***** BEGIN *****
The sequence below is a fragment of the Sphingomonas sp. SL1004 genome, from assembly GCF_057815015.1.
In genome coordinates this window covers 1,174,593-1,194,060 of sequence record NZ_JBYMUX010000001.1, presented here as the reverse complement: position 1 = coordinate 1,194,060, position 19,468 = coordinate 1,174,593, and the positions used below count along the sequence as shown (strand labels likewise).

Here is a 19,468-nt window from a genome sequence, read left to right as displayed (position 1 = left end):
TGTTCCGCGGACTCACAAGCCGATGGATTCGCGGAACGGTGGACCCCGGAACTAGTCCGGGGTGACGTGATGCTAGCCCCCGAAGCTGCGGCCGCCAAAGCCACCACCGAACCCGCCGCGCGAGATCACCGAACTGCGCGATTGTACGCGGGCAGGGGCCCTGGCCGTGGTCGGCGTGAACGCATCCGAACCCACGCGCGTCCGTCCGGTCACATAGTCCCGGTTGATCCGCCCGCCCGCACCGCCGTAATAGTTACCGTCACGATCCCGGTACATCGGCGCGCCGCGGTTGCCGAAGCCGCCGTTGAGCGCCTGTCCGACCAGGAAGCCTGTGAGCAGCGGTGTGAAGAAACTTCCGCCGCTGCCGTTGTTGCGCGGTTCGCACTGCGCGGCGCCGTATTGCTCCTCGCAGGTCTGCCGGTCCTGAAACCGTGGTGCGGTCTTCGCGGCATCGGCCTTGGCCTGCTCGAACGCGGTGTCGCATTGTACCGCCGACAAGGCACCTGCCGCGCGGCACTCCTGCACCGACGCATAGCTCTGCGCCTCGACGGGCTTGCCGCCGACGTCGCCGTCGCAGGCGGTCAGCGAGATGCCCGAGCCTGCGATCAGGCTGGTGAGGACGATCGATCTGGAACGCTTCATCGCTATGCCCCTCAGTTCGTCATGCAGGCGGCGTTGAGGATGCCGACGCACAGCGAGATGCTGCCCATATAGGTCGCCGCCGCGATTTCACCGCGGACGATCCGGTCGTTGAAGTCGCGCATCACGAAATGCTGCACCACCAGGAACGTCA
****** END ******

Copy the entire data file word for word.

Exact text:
The sequence below is a fragment of the Sphingomonas sp. SL1004 genome, from assembly GCF_057815015.1.
In genome coordinates this window covers 1,174,593-1,194,060 of sequence record NZ_JBYMUX010000001.1, presented here as the reverse complement: position 1 = coordinate 1,194,060, position 19,468 = coordinate 1,174,593, and the positions used below count along the sequence as shown (strand labels likewise).

Here is a 19,468-nt window from a genome sequence, read left to right as displayed (position 1 = left end):
TGTTCCGCGGACTCACAAGCCGATGGATTCGCGGAACGGTGGACCCCGGAACTAGTCCGGGGTGACGTGATGCTAGCCCCCGAAGCTGCGGCCGCCAAAGCCACCACCGAACCCGCCGCGCGAGATCACCGAACTGCGCGATTGTACGCGGGCAGGGGCCCTGGCCGTGGTCGGCGTGAACGCATCCGAACCCACGCGCGTCCGTCCGGTCACATAGTCCCGGTTGATCCGCCCGCCCGCACCGCCGTAATAGTTACCGTCACGATCCCGGTACATCGGCGCGCCGCGGTTGCCGAAGCCGCCGTTGAGCGCCTGTCCGACCAGGAAGCCTGTGAGCAGCGGTGTGAAGAAACTTCCGCCGCTGCCGTTGTTGCGCGGTTCGCACTGCGCGGCGCCGTATTGCTCCTCGCAGGTCTGCCGGTCCTGAAACCGTGGTGCGGTCTTCGCGGCATCGGCCTTGGCCTGCTCGAACGCGGTGTCGCATTGTACCGCCGACAAGGCACCTGCCGCGCGGCACTCCTGCACCGACGCATAGCTCTGCGCCTCGACGGGCTTGCCGCCGACGTCGCCGTCGCAGGCGGTCAGCGAGATGCCCGAGCCTGCGATCAGGCTGGTGAGGACGATCGATCTGGAACGCTTCATCGCTATGCCCCTCAGTTCGTCATGCAGGCGGCGTTGAGGATGCCGACGCACAGCGAGATGCTGCCCATATAGGTCGCCGCCGCGATTTCACCGCGGACGATCCGGTCGTTGAAGTCGCGCATCACGAAATGCTGCACCACCAGGAACGTCA